What will Switzerland's roads and vehicles look like in 2050?
A new forecast from the government has given a clear insight into what Swiss roads and driving in Switzerland will look like in 2050. The report found population growth will a lead to more cars on the roads and more passengers on public transport. The new forecast has also voiced concerns that current plans to expand the road and rail network will not be enough to keep up with demand.
More car journeys and mobile working predicted for 2050 in Switzerland
In a media conference in Bern, co-head of the transport modelling unit at the Federal Office for Spatial Development (ARE), Andreas Justen, said that by 2050 around half of all jobs will be done at home. This will lead to a 13 percent decrease in the number of commuters, but experts from the federal government expect that people will spend more time on roads and motorways for fun as a result.
In their "basic scenario", the Federal Department of the Environment, Transport, Energy and Communications (UVEK) expects the Swiss population to grow by 21 percent to around 10,3 million people by 2050. UVEK predicts that there will be a significant increase in the number of journeys taken in Switzerland by public transport as the population gets older and moves into retirement.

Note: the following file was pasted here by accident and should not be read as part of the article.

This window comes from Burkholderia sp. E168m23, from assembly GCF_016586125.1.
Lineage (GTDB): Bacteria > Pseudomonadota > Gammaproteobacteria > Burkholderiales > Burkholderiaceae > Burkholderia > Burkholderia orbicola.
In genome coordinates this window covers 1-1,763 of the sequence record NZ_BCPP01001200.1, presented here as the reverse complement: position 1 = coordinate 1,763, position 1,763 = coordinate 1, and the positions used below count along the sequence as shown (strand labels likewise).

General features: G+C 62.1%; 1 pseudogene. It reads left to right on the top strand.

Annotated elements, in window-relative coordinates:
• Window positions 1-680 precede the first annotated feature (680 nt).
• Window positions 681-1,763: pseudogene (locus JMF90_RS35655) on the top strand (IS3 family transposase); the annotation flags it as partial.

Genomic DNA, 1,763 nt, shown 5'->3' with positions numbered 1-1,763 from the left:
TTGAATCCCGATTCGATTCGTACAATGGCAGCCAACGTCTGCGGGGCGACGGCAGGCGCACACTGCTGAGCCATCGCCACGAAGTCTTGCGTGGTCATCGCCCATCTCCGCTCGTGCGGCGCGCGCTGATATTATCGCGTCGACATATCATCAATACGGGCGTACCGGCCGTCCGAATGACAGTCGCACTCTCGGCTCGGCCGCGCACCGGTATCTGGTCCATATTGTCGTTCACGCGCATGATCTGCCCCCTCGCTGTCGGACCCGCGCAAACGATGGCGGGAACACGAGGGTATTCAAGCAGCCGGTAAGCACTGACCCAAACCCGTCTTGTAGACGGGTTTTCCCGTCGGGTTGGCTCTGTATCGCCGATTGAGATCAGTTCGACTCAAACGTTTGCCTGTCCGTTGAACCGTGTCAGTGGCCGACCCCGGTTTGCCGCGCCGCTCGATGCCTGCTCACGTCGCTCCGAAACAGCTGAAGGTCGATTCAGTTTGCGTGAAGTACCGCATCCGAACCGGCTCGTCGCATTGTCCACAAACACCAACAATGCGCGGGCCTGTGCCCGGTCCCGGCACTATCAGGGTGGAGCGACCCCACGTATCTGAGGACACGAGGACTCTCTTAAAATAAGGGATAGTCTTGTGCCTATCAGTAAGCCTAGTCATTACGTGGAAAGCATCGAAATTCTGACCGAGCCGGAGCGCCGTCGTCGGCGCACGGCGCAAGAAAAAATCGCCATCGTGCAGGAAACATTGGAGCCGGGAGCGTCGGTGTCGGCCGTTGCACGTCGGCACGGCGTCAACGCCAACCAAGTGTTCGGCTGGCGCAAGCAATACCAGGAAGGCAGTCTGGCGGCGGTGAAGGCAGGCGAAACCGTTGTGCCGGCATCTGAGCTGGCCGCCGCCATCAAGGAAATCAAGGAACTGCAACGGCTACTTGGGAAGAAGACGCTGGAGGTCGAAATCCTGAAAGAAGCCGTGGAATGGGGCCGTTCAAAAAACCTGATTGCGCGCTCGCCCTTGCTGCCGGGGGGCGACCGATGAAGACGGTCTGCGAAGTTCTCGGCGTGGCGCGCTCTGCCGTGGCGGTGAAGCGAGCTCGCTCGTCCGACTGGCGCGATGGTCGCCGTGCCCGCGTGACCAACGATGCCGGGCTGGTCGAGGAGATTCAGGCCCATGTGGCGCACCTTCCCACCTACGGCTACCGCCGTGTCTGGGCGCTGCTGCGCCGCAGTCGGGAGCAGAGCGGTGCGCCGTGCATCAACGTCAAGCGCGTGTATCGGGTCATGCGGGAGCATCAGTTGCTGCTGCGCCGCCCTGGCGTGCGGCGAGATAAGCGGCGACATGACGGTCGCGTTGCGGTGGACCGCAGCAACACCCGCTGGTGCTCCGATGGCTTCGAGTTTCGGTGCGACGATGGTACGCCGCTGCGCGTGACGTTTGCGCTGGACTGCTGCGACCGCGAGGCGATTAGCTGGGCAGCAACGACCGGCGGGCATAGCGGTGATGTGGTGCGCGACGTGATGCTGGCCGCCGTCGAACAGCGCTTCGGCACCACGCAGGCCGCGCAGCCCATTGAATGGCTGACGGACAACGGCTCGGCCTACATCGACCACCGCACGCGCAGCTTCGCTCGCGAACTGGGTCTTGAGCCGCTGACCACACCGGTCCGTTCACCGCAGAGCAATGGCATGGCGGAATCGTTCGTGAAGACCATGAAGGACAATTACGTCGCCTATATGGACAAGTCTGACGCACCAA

The government also predicts that car usage will increase by around 10 percent between now and 2050. Public transport will also see significant growth and the use of bicycles, particularly in Swiss cities, will also double during this time.
New vehicle taxes to cope with "megatrends" on Swiss roads
This is the first time “social megatrends,” such as new trends in shopping, work and education, are being used to plan for the future of transportation in Switzerland, said Vice Director at the ARE Ulrich Seewer. Among said trends is a 53 percent increase in the use of vans and delivery vehicles. The ARE found the pandemic has led to an explosion in online sales, which in turn has led to more vans on the road.
Both the ARE and UVEK agree that greater investment is needed in roads and rail to cope with rising demand, and more vehicle taxes on vans are needed to prevent them from dominating the roads. The government is also concerned that current plans, such as new infrastructure due to be completed in 2030, will not be sufficient to cope with the demand.